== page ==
Kasich's candor and humor has occasionally caused problems on the trail
Kasich's "no filtered" approach makes him seem entirely human
John Kasich is his own man. It’s a point of pride for the Ohio governor – and one he touts often on the campaign trail. But it’s also something that can create a problem when he’s tasked with staying on message. Or delivering a specific message at all.
Kasich’s town halls – the backbone of his candidacy and the driving force behind his success in New Hampshire – ebb and flow, with mixes of comedy, compassion and occasional cantankerousness. He holds impromptu news conferences while he’s eating and he tends to cut scheduled pressers short. Prepared remarks are a rarity. He bristles at talking points.
And that can provide the candor and humor that the press and his backers love, but it also has caused problems on Team Kasich, where every day the advisers go out of their way behind the scenes to set something to give him a strategic advantage, and every day hold their breath to see if he blows it up.
Sunday is the most consequential example. His campaign made a deal with Ted Cruz’s operation to split up three future primary states. It was a deal Kasich wanted for weeks, and the state they ceded – Indiana – was one where they already felt they’d accomplished what they needed on the delegate side of the equation. It helped a campaign low on cash conserve resources and opened a clear path in two future states.
It took about 12 hours for Kasich to seemingly undercut its premise.
“I don’t see this as any big deal,” Kasich told reporters Monday morning. As for Indiana’s voters: “I never told them not to vote for me. They should vote for me.”
Aides would later explain that Kasich wasn’t breaking the deal – there was never an agreement that the candidates would specifically ask their supporters to vote for the other candidate. But it raised questions about an agreement that anti-Donald Trump forces had long been calling for and already feared was too little, too late.
The “Kasich’s gonna Kasich” reality carries a very real set of positives for a campaign. His ability to operate sans script has led to a series of YouTube-worthy moments of town hall attendees sharing their personal stories in response to Kasich’s message – occurrences that often end in hugs and cheers.
He’s taken great pains not to be swept into the personal attacks that have come to define this GOP primary fight – something his supporters continually cite as a primary reason to support him. His “I will not take the low road to the highest office in the land” go-to is always his biggest applause line at his events (and has since been turned into campaign swag by his team).
Kasich’s personality makes for unexpected moments for reporters’ conferences as well. As he walked up to a bouquet of microphones in Long Island in mid-April he announced he was “working on a secret plan to delay the primary so I can spend more time eating in New York.”
He’s also joked about offering at least three reporters hypothetical jobs in his campaign and his White House administration as he deflected questions from them.
The freewheeling approach also hints that the candidate is actually enjoying himself. Whether sharing hugs, shoveling pasta into his mouth in the Bronx or brushing off aggressive reporters, Kasich’s “no filtered” approach makes him seem entirely human.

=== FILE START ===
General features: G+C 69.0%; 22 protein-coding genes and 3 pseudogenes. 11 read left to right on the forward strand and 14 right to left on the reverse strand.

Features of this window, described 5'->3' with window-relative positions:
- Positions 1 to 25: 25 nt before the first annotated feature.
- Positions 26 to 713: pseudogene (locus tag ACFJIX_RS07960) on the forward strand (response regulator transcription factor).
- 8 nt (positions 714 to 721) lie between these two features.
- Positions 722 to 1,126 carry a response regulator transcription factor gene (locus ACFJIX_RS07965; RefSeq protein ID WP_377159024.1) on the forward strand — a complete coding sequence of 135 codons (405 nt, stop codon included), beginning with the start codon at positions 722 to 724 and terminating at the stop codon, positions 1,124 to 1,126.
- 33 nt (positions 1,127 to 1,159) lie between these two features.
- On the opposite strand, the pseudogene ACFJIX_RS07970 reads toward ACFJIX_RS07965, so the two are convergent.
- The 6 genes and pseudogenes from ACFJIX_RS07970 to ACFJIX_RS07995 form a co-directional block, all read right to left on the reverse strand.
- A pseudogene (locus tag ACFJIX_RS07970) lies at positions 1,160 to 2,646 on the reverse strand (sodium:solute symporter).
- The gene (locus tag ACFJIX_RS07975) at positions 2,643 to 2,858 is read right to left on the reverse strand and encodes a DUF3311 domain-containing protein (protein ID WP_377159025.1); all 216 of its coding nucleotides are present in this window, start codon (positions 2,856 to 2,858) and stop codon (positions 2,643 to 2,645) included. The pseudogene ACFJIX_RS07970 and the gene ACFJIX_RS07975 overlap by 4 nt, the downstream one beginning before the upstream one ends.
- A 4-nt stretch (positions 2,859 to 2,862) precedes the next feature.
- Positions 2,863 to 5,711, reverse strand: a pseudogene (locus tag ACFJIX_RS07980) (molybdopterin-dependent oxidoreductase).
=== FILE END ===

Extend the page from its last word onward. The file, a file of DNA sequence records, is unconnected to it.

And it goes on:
It’s all contributed heavily to his team’s theory of the race: the more people see of Kasich, particularly in such a divisive election season, the more his numbers will rise. Several Republican National Committee members – all of whom will be voting delegates at the convention in Cleveland – who met privately with Kasich at last week’s spring meeting told CNN they came away very impressed by his off-the-cuff presentation. But it’s a way of operating that has contributed to opportunities that may have been missed.
In the wake of Kasich’s sweeping victory in his home state in March, Kasich aides planned for a “moment” of sorts for the candidate. An event – perhaps a speech – where he would lay out a sweeping vision for why Republicans who opposed Trump should coalesce around his candidacy. It would also be a sweeping takedown of Trump himself and by extension, raise Kasich up to be the natural non-Trump standard bearer, or at least that was the goal. Top party officials and, most importantly, donors, would settle on Kasich as the alternative. Kasich himself teased the “moment” in the days leading up to the March 15 primary, telling reporters repeatedly he planned to weigh in with his specific thoughts on Trump and the race “in the near future.”
But tellingly, at an election day press conference in Ohio, Kasich shut down the idea that teasing such a moment was strategic.
“We don’t do strategic things about what I say. Have you noticed?” Kasich said as a top aide chuckled off to the side. “I say what I want to say when I want to say it. I don’t know. I’m building things up in my mind, I’m thinking.”
When he was asked by CNN on primary night when he planned his big unveiling, Kasich initially demurred. Then he said he probably wasn’t going to do anything of the sort. It wasn’t until nearly a month later when Kasich did exactly what his aides had previewed: a detailed, lengthy speech systematically taking down Trump and Cruz on policy and tone, all while offering up his own optimistic vision for a Kasich presidency. He read from prepared remarks. He received a standing ovation.